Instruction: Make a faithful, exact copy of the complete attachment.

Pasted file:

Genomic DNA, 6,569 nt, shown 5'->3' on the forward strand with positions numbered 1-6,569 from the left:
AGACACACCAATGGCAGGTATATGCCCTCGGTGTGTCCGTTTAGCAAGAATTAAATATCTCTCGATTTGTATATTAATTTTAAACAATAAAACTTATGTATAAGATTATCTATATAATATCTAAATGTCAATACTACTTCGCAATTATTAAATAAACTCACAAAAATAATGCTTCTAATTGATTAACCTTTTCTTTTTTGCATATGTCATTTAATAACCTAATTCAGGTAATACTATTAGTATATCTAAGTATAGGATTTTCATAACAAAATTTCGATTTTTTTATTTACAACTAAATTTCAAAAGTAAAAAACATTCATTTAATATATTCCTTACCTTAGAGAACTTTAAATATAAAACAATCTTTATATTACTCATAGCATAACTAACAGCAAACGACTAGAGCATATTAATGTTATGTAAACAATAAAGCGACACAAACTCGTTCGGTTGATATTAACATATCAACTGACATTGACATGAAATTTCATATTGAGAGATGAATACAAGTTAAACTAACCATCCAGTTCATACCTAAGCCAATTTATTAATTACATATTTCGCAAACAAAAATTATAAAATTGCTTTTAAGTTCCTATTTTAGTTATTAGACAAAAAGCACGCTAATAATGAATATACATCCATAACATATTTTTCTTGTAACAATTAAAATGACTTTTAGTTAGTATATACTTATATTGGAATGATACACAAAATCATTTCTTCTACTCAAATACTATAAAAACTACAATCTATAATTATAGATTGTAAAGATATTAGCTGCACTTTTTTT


Genomic DNA, 6,569 nt, shown 5'->3' on the forward strand with positions numbered 1-6,569 from the left:
AGACACACCAATGGCAGGTATATGCCCTCGGTGTGTCCGTTTAGCAAGAATTAAATATCTCTCGATTTGTATATTAATTTTAAACAATAAAACTTATGTATAAGATTATCTATATAATATCTAAATGTCAATACTACTTCGCAATTATTAAATAAACTCACAAAAATAATGCTTCTAATTGATTAACCTTTTCTTTTTTGCATATGTCATTTAATAACCTAATTCAGGTAATACTATTAGTATATCTAAGTATAGGATTTTCATAACAAAATTTCGATTTTTTTATTTACAACTAAATTTCAAAAGTAAAAAACATTCATTTAATATATTCCTTACCTTAGAGAACTTTAAATATAAAACAATCTTTATATTACTCATAGCATAACTAACAGCAAACGACTAGAGCATATTAATGTTATGTAAACAATAAAGCGACACAAACTCGTTCGGTTGATATTAACATATCAACTGACATTGACATGAAATTTCATATTGAGAGATGAATACAAGTTAAACTAACCATCCAGTTCATACCTAAGCCAATTTATTAATTACATATTTCGCAAACAAAAATTATAAAATTGCTTTTAAGTTCCTATTTTAGTTATTAGACAAAAAGCACGCTAATAATGAATATACATCCATAACATATTTTTCTTGTAACAATTAAAATGACTTTTAGTTAGTATATACTTATATTGGAATGATACACAAAATCATTTCTTCTACTCAAATACTATAAAAACTACAATCTATAATTATAGATTGTAAAGATATTAGCTGCACTTTTTTT